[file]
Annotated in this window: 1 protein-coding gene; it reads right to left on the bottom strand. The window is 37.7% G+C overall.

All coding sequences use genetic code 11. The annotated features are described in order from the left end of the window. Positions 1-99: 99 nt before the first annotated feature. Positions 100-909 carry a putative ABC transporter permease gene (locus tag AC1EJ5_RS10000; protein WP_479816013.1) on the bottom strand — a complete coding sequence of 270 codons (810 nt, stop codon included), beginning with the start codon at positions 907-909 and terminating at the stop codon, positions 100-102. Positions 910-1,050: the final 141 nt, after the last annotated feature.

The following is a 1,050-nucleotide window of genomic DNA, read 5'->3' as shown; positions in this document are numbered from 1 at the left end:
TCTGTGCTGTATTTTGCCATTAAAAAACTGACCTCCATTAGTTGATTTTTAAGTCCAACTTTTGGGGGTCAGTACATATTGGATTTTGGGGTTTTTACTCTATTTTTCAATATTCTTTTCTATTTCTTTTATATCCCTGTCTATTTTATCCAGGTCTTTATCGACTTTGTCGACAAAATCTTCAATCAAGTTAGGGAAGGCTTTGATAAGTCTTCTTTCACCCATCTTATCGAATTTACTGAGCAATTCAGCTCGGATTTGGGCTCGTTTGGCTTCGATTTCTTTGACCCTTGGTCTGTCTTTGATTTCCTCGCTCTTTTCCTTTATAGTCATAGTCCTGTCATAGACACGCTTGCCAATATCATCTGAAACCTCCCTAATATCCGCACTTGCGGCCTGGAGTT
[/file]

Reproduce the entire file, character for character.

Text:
Annotated in this window: 1 protein-coding gene; it reads right to left on the bottom strand. The window is 37.7% G+C overall.

All coding sequences use genetic code 11. The annotated features are described in order from the left end of the window. Positions 1-99: 99 nt before the first annotated feature. Positions 100-909 carry a putative ABC transporter permease gene (locus tag AC1EJ5_RS10000; protein WP_479816013.1) on the bottom strand — a complete coding sequence of 270 codons (810 nt, stop codon included), beginning with the start codon at positions 907-909 and terminating at the stop codon, positions 100-102. Positions 910-1,050: the final 141 nt, after the last annotated feature.

The following is a 1,050-nucleotide window of genomic DNA, read 5'->3' as shown; positions in this document are numbered from 1 at the left end:
TCTGTGCTGTATTTTGCCATTAAAAAACTGACCTCCATTAGTTGATTTTTAAGTCCAACTTTTGGGGGTCAGTACATATTGGATTTTGGGGTTTTTACTCTATTTTTCAATATTCTTTTCTATTTCTTTTATATCCCTGTCTATTTTATCCAGGTCTTTATCGACTTTGTCGACAAAATCTTCAATCAAGTTAGGGAAGGCTTTGATAAGTCTTCTTTCACCCATCTTATCGAATTTACTGAGCAATTCAGCTCGGATTTGGGCTCGTTTGGCTTCGATTTCTTTGACCCTTGGTCTGTCTTTGATTTCCTCGCTCTTTTCCTTTATAGTCATAGTCCTGTCATAGACACGCTTGCCAATATCATCTGAAACCTCCCTAATATCCGCACTTGCGGCCTGGAGTT